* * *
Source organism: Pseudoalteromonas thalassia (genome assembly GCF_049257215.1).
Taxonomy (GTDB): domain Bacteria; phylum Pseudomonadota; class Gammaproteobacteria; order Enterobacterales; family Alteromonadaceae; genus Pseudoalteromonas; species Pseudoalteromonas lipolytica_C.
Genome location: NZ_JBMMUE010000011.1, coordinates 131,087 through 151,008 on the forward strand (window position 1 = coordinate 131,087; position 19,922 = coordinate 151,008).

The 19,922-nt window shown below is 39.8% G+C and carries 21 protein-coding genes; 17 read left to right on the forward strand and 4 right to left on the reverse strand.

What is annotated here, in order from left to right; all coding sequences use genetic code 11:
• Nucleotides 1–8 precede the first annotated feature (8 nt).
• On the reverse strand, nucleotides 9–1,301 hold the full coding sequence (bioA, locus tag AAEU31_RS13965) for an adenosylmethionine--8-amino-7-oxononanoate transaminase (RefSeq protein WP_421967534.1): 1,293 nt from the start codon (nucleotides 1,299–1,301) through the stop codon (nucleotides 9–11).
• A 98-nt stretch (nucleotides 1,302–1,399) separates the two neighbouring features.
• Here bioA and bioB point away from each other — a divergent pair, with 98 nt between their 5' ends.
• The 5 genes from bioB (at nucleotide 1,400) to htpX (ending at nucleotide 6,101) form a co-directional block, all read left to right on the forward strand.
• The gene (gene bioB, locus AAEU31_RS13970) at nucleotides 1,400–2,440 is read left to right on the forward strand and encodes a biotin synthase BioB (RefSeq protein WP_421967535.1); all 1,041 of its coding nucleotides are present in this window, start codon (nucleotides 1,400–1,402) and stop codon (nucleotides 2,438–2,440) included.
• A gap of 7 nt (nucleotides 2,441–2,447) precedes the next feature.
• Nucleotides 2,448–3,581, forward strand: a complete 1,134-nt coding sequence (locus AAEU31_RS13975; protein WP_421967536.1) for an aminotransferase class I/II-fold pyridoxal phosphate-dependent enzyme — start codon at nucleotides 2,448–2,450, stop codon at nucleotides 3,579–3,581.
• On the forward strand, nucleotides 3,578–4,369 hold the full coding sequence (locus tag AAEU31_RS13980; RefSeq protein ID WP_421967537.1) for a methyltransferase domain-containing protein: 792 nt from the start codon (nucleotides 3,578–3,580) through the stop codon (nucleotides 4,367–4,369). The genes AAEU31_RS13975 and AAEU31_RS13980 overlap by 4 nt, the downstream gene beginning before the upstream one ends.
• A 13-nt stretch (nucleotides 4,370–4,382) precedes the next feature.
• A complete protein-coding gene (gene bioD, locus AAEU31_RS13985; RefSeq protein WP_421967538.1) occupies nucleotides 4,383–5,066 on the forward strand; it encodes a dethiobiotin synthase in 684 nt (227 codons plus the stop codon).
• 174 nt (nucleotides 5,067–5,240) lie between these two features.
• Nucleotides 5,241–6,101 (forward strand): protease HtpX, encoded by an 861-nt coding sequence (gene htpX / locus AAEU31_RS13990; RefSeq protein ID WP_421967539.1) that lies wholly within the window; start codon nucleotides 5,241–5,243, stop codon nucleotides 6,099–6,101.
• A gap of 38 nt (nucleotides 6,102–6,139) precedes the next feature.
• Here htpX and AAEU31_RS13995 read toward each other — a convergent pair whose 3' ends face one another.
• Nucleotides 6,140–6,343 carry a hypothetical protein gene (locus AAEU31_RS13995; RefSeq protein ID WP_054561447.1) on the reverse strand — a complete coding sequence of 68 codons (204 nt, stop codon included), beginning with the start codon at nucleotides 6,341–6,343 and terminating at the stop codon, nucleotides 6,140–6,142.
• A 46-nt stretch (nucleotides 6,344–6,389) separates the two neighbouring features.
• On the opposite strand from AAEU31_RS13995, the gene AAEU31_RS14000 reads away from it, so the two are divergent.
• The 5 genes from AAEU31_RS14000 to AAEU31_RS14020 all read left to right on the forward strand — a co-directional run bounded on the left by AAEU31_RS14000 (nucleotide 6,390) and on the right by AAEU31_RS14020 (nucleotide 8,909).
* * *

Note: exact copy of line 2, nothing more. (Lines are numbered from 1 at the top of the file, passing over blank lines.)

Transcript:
Taxonomy (GTDB): domain Bacteria; phylum Pseudomonadota; class Gammaproteobacteria; order Enterobacterales; family Alteromonadaceae; genus Pseudoalteromonas; species Pseudoalteromonas lipolytica_C.